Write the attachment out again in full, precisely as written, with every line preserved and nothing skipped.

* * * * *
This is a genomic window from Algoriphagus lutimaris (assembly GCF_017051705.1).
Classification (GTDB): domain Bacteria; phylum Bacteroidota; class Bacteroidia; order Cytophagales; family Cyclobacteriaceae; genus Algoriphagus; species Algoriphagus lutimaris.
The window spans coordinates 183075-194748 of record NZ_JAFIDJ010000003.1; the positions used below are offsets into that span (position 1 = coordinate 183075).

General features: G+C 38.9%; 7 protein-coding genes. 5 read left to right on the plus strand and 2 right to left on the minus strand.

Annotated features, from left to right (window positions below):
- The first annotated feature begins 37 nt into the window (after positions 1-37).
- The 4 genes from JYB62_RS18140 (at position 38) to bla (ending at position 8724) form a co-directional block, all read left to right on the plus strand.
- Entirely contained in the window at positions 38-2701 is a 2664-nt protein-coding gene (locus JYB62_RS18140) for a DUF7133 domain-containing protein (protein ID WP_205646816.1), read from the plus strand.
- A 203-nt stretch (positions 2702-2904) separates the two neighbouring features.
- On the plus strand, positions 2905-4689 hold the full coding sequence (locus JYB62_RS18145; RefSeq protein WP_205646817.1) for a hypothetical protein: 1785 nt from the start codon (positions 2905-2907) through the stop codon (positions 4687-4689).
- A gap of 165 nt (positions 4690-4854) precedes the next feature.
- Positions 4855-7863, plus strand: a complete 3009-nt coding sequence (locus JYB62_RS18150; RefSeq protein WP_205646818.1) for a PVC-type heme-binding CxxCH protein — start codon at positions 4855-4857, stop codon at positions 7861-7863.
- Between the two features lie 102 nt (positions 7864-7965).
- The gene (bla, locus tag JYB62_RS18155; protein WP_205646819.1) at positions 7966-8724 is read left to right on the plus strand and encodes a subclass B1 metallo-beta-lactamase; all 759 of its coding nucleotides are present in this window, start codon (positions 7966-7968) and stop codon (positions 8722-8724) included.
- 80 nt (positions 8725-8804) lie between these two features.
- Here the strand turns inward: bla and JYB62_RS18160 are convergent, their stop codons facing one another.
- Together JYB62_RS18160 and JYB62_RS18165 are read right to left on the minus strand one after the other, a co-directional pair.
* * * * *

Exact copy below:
This is a genomic window from Algoriphagus lutimaris (assembly GCF_017051705.1).
Classification (GTDB): domain Bacteria; phylum Bacteroidota; class Bacteroidia; order Cytophagales; family Cyclobacteriaceae; genus Algoriphagus; species Algoriphagus lutimaris.
The window spans coordinates 183075-194748 of record NZ_JAFIDJ010000003.1; the positions used below are offsets into that span (position 1 = coordinate 183075).

General features: G+C 38.9%; 7 protein-coding genes. 5 read left to right on the plus strand and 2 right to left on the minus strand.

Annotated features, from left to right (window positions below):
- The first annotated feature begins 37 nt into the window (after positions 1-37).
- The 4 genes from JYB62_RS18140 (at position 38) to bla (ending at position 8724) form a co-directional block, all read left to right on the plus strand.
- Entirely contained in the window at positions 38-2701 is a 2664-nt protein-coding gene (locus JYB62_RS18140) for a DUF7133 domain-containing protein (protein ID WP_205646816.1), read from the plus strand.
- A 203-nt stretch (positions 2702-2904) separates the two neighbouring features.
- On the plus strand, positions 2905-4689 hold the full coding sequence (locus JYB62_RS18145; RefSeq protein WP_205646817.1) for a hypothetical protein: 1785 nt from the start codon (positions 2905-2907) through the stop codon (positions 4687-4689).
- A gap of 165 nt (positions 4690-4854) precedes the next feature.
- Positions 4855-7863, plus strand: a complete 3009-nt coding sequence (locus JYB62_RS18150; RefSeq protein WP_205646818.1) for a PVC-type heme-binding CxxCH protein — start codon at positions 4855-4857, stop codon at positions 7861-7863.
- Between the two features lie 102 nt (positions 7864-7965).
- The gene (bla, locus tag JYB62_RS18155; protein WP_205646819.1) at positions 7966-8724 is read left to right on the plus strand and encodes a subclass B1 metallo-beta-lactamase; all 759 of its coding nucleotides are present in this window, start codon (positions 7966-7968) and stop codon (positions 8722-8724) included.
- 80 nt (positions 8725-8804) lie between these two features.
- Here the strand turns inward: bla and JYB62_RS18160 are convergent, their stop codons facing one another.
- Together JYB62_RS18160 and JYB62_RS18165 are read right to left on the minus strand one after the other, a co-directional pair.